Conservation actions benefit the most threatened species: A 13-year assessment of Alliance for Zero Extinction species

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Cooper, WJ 
Wong, J 
Walker, M 
Farinelli, S 

jats:titleAbstract</jats:title>jats:pMore species in the world are threatened with extinction today than at any other time in recent history. In 2005, the Alliance for Zero Extinction (AZE; <jats:ext-link xmlns:xlink="" xlink:href=""></jats:ext-link>) released its first inventory of highly threatened species (i.e., those listed as Critically Endangered or Endangered on the IUCN Red List) that are effectively confined to a single site. Updates were released in 2010 and 2018. Here we identify the species removed from the list in these updates, determine the reasons for these removals, identify species that no longer qualify as AZE species as a result of conservation actions, and examine which conservation actions produced these recoveries. In total, 360 species that qualified as AZE species in 2005 no longer qualified by 2018 (45% of those listed in 2005) due to improved knowledge of distribution or taxonomy (83%), genuine improvements resulting in species being downlisted to lower categories of extinction risk (12%), genuine range expansion of species such that they are no longer restricted to single sites (4%), or deterioration to extinction (1%). Our results show that while protected areas and site management are important to the successful conservation of AZE species, other conservation actions, such as species‐level management or improved laws and policies, are also essential to safeguard these species from extinction. Sixty‐eight percent of the original 2005 AZE sites are now fully or partially covered by protected areas, an increase of almost 20% in 15 years. Yet today, only 64% of current (2018) AZE sites are fully or partially covered by protected areas, with 36% lacking any formal protection. Continued efforts to safeguard and manage AZE sites would benefit not only the 1,483 AZE species but also potentially another 1,359 Critically Endangered and Endangered amphibian, bird, and mammal species whose distributions overlap with AZE sites.</jats:p>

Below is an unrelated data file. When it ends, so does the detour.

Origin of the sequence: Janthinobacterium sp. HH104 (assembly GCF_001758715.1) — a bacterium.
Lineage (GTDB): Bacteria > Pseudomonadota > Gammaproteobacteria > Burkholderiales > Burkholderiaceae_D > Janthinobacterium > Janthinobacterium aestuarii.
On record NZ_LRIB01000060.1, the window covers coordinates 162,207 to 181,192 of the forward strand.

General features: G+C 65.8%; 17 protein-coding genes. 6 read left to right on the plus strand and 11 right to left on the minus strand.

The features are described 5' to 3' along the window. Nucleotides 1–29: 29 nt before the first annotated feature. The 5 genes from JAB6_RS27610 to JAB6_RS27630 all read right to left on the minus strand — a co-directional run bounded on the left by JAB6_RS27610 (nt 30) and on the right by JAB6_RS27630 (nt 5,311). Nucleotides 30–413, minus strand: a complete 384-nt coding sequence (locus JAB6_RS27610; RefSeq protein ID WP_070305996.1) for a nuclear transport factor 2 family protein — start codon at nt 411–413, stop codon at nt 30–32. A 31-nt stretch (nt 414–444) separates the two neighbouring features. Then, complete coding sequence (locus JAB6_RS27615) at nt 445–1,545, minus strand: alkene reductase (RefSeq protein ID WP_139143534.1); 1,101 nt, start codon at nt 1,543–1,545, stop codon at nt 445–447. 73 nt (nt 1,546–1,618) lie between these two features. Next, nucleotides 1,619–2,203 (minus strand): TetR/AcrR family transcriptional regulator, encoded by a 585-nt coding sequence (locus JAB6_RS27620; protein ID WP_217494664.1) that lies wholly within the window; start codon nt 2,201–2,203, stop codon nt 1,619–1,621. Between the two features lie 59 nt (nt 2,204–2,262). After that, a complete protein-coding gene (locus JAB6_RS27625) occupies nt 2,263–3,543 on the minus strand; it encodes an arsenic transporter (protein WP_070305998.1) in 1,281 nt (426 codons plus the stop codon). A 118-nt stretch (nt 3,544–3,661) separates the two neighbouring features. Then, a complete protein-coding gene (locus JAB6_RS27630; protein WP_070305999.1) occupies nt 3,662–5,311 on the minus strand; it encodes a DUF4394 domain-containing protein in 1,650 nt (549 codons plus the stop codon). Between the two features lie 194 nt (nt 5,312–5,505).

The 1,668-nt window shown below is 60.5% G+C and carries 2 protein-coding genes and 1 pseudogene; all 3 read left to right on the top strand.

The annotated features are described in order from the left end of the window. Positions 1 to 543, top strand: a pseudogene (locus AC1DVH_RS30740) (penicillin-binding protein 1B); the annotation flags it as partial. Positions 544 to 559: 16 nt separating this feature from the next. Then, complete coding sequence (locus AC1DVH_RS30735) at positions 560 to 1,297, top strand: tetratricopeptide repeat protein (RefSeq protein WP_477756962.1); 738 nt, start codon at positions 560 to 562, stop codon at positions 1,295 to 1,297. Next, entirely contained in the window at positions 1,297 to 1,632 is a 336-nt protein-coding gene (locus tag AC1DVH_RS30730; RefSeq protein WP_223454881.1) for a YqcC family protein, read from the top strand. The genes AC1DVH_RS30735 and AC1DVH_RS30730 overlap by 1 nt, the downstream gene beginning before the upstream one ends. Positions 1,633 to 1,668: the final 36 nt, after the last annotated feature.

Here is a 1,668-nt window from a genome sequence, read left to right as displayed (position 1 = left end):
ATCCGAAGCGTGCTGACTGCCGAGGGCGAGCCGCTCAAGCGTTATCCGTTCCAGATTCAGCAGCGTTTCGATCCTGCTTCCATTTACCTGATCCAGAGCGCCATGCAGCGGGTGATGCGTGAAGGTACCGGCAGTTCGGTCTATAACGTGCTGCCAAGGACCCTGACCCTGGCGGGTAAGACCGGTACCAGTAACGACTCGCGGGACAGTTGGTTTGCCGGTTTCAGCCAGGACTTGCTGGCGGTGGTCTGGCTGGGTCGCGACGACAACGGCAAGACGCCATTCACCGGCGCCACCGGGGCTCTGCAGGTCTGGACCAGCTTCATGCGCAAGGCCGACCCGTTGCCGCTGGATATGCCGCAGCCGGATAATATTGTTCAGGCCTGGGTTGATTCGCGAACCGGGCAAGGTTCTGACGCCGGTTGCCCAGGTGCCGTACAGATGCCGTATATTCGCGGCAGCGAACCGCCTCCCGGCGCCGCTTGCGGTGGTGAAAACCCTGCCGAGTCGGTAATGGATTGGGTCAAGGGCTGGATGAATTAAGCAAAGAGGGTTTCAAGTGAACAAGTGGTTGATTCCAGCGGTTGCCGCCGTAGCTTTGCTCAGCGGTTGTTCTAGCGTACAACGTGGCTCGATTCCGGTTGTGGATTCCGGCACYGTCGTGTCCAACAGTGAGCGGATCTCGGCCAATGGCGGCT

conservation, conservation action, extinction, protected area
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Conservation Science and Practice
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